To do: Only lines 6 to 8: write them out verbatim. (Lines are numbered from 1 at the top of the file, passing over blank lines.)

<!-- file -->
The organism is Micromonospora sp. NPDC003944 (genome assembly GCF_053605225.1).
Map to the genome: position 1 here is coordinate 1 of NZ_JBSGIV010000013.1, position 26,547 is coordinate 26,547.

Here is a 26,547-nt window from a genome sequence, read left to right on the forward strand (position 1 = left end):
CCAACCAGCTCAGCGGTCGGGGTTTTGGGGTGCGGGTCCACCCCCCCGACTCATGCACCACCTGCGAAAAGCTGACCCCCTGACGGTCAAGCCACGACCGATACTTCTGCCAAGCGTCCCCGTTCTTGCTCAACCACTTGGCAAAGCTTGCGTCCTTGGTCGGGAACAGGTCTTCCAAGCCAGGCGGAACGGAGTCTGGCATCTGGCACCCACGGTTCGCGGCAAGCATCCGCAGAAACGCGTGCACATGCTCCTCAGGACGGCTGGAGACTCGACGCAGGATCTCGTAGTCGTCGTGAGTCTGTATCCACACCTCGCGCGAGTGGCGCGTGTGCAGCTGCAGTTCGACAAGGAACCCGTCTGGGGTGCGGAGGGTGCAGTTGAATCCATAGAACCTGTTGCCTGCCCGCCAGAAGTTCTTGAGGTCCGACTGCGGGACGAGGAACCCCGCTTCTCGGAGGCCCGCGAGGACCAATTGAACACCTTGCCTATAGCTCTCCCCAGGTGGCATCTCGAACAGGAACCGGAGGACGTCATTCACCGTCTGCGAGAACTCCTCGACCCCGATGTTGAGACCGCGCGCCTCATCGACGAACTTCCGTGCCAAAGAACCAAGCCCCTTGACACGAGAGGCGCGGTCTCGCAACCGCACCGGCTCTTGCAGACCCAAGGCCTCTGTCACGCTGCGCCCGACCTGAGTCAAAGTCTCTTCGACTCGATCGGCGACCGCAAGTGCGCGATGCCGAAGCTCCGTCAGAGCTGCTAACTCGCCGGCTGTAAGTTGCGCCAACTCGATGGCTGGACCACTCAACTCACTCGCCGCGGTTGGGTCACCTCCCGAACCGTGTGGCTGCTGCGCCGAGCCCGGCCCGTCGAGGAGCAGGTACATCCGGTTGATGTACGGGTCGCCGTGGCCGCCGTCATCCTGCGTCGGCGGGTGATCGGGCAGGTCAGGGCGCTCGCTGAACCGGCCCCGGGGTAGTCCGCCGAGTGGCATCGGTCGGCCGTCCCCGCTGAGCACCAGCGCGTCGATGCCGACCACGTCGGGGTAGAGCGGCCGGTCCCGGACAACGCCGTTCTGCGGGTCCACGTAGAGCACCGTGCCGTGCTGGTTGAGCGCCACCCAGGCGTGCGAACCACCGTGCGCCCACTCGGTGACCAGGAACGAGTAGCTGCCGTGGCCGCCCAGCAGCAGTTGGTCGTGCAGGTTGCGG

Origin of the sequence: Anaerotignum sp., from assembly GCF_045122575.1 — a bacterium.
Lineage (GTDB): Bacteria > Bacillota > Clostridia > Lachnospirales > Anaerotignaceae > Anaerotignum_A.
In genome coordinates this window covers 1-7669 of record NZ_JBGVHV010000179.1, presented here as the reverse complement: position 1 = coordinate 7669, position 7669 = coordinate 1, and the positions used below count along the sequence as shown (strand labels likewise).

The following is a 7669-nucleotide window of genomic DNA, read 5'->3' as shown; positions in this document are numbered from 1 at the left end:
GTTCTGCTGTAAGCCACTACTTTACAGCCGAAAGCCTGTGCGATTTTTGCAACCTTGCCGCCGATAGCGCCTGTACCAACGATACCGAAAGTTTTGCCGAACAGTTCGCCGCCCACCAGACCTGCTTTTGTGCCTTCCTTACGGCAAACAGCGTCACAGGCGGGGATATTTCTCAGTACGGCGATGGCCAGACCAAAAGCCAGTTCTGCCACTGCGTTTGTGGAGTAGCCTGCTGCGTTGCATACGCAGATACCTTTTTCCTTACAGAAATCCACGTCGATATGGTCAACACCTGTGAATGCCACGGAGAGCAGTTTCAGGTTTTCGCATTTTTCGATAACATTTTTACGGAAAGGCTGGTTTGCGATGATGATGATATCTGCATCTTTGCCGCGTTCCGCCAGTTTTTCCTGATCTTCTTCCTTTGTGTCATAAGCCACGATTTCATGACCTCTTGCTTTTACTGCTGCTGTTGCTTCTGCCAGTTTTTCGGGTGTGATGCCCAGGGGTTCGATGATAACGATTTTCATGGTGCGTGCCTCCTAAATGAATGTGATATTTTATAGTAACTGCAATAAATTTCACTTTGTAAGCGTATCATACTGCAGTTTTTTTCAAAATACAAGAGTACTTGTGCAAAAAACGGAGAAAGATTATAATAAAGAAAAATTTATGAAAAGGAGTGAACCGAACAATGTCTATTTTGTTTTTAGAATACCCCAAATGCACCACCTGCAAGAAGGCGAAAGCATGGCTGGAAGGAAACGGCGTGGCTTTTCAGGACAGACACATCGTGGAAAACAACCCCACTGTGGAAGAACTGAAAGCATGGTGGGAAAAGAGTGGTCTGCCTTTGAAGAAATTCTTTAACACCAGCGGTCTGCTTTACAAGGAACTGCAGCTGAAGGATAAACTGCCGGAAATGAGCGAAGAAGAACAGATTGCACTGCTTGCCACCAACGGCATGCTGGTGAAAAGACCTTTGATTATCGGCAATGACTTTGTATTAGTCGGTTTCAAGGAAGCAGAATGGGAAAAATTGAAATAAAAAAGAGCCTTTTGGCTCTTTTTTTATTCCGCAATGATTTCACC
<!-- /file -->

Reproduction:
Lineage (GTDB): Bacteria > Bacillota > Clostridia > Lachnospirales > Anaerotignaceae > Anaerotignum_A.
In genome coordinates this window covers 1-7669 of record NZ_JBGVHV010000179.1, presented here as the reverse complement: position 1 = coordinate 7669, position 7669 = coordinate 1, and the positions used below count along the sequence as shown (strand labels likewise).

The following is a 7669-nucleotide window of genomic DNA, read 5'->3' as shown; positions in this document are numbered from 1 at the left end: